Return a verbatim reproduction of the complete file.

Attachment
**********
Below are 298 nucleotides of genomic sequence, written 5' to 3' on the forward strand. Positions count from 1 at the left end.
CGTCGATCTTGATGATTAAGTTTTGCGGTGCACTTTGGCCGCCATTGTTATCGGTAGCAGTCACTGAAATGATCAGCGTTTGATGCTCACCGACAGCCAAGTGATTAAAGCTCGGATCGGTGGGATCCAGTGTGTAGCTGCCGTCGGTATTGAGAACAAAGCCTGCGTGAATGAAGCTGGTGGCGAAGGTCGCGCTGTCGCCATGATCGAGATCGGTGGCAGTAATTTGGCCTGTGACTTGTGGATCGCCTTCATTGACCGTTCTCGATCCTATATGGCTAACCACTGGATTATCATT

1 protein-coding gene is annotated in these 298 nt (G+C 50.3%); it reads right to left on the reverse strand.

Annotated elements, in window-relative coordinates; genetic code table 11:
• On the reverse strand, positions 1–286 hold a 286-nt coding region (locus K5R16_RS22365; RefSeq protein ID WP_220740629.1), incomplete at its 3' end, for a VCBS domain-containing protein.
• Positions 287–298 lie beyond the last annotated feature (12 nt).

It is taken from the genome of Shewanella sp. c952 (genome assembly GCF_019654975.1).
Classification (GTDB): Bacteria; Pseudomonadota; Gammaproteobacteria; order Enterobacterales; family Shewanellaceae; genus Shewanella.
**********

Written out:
Below are 298 nucleotides of genomic sequence, written 5' to 3' on the forward strand. Positions count from 1 at the left end.
CGTCGATCTTGATGATTAAGTTTTGCGGTGCACTTTGGCCGCCATTGTTATCGGTAGCAGTCACTGAAATGATCAGCGTTTGATGCTCACCGACAGCCAAGTGATTAAAGCTCGGATCGGTGGGATCCAGTGTGTAGCTGCCGTCGGTATTGAGAACAAAGCCTGCGTGAATGAAGCTGGTGGCGAAGGTCGCGCTGTCGCCATGATCGAGATCGGTGGCAGTAATTTGGCCTGTGACTTGTGGATCGCCTTCATTGACCGTTCTCGATCCTATATGGCTAACCACTGGATTATCATT

1 protein-coding gene is annotated in these 298 nt (G+C 50.3%); it reads right to left on the reverse strand.

Annotated elements, in window-relative coordinates; genetic code table 11:
• On the reverse strand, positions 1–286 hold a 286-nt coding region (locus K5R16_RS22365; RefSeq protein ID WP_220740629.1), incomplete at its 3' end, for a VCBS domain-containing protein.
• Positions 287–298 lie beyond the last annotated feature (12 nt).

It is taken from the genome of Shewanella sp. c952 (genome assembly GCF_019654975.1).
Classification (GTDB): Bacteria; Pseudomonadota; Gammaproteobacteria; order Enterobacterales; family Shewanellaceae; genus Shewanella.